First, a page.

Dr Karl boosts awareness, funds for Tweed green group

18 Mar
Earth Learning's Adrienne Weber presents Dr Karl with a book at the Kingscliff High School event on Friday. Picture: Georgina Stobbie

Earth Learning’s Adrienne Weber presents Dr Karl with a book at the Kingscliff High School event on Friday. Picture: Georgina Stobbie

By Bond University journalism student Georgina Stobbie

Scientific guru Karl Kruszelnicki – better known simply as Dr Karl – kicked off fundraising for a local environmental organisation with a presentation that drew a large crowd to Kingscliff High School last Friday.

The Great Moments in Science presentation raised $3700 for  Earth Learning’s Tweed River and Biodiversity projects, said member Adrienne Weber.

“Most people in the area didn’t even know about Earth Learning before,” said Ms Weber.

“We were really happy with the reception.”

Earth Learning is a community-based organisation that promotes sustainability, biodiversity and ecological awareness in the Tweed and Border Ranges region, according to its mission statement.

The work is challenging for an underfunded community group despite the enthusiasm of volunteers, making fundraising events like this one vital, said Ms Weber.

“You spend a lot of time putting your heart into saying ‘what can we do’ and you have to make a lot of it voluntary to even ask for the funding.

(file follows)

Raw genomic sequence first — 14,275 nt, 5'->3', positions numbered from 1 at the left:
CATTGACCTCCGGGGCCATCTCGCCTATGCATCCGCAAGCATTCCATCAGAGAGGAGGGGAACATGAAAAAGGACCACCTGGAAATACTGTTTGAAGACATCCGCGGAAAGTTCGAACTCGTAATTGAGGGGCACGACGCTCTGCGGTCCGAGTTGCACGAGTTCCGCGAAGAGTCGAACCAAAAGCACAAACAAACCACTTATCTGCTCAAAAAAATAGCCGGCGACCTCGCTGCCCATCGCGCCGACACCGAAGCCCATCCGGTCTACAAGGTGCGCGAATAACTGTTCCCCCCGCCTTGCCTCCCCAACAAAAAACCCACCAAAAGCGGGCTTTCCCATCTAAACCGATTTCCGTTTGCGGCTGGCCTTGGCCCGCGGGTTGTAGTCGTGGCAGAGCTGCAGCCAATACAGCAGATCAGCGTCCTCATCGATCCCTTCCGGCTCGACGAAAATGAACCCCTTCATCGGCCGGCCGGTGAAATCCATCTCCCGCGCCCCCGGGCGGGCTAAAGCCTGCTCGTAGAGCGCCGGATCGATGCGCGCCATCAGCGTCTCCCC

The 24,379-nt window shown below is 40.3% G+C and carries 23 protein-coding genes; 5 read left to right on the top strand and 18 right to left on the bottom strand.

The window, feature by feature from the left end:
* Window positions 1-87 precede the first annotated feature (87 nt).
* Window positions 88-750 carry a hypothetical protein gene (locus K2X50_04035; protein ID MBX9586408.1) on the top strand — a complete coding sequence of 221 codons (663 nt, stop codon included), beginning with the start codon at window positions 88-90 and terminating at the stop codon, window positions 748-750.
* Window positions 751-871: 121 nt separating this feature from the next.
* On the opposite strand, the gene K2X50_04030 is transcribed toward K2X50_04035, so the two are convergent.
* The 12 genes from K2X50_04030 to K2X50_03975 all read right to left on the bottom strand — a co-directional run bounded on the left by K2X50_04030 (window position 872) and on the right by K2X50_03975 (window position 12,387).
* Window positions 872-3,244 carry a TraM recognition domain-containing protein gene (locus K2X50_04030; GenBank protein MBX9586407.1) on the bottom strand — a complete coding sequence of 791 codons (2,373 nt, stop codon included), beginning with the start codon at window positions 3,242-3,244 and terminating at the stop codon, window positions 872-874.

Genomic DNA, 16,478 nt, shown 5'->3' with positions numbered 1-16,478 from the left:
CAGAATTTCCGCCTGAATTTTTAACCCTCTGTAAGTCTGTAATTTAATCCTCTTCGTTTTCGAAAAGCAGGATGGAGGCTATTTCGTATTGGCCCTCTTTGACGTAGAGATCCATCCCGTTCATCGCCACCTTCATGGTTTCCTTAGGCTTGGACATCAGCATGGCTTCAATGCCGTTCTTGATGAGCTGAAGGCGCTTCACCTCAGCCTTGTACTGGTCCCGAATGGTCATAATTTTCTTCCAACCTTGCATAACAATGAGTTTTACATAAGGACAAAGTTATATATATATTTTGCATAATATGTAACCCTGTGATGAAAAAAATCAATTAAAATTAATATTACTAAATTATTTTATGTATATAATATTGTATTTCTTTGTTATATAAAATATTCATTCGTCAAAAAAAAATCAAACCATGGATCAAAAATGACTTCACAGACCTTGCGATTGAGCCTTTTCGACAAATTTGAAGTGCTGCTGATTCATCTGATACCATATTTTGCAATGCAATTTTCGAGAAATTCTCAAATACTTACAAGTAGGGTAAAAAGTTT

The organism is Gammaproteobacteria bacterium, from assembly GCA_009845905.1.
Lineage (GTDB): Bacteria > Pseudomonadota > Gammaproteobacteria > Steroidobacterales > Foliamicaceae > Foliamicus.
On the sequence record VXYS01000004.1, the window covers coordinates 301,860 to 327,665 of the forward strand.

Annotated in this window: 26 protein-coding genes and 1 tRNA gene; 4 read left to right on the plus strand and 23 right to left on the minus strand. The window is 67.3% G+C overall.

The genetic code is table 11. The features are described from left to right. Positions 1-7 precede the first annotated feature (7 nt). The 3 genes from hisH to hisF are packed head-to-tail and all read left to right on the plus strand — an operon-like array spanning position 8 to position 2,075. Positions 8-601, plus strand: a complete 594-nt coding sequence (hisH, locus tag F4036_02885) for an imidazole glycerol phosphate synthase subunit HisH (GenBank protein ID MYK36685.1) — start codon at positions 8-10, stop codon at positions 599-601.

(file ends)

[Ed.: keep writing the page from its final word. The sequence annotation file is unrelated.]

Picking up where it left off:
“We would rather be out there pulling out lantana.”

Dr Karl presented the event at no cost and said he was always looking for ways to give back to local communities.

“You do what you can where you can and this is what I can do here,” Dr Karl told Bond Gold Coast News.

Last year’s federal budget saw cuts to scientific institutions like the Australian Research Council and CSIRO that were “catastrophic”, said Dr Karl.

“Engineering and science are some of the best investments you can make,” said Dr Karl.

“The trouble is they don’t pay back in one quarter.”

Federal budget cuts had an impact on community-based organisations too, said Adrienne Weber.

“We’re now going to be relying more on [volunteers] to make a difference on ground because we can’t necessarily look for the funding,” said Ms Weber.

“Previously there was funding for teams of professional s to go out and strategically treat weeds in places where we want to regenerate … natural bushland.

“A lot of that funding has been cut and those people have to find different work.”

The lack of funds put a strain on what the group was able to do, said Ms Weber.

“Volunteers who can only stay for a short time are not as effective as paid professional people doing projects that they can come back and follow up,” said Ms Weber.

Earth Learning recently received a $12,000 Landcare grant towards their project to develop McIlrath Park in Murwillumbah, but Earth Learning fears this grant will be the last, said Ms Weber.

“We spend a lot of hours putting in applications and you only get a small fraction of that; it’s like a dog begging for a biscuit,” said Ms Weber.

With a shift towards grassroots funding and volunteer support, reaching audiences was everything, said Ms Weber.

“It’s a matter of getting the word out there more adequately,” said Ms Weber.

“I would love people using Facebook to help get the message around.

“If everybody does a little bit, that changes the world.”

You can contact Earth Learning at their Facebook page or follow Dr Karl Kruszelnicki on Twitter.

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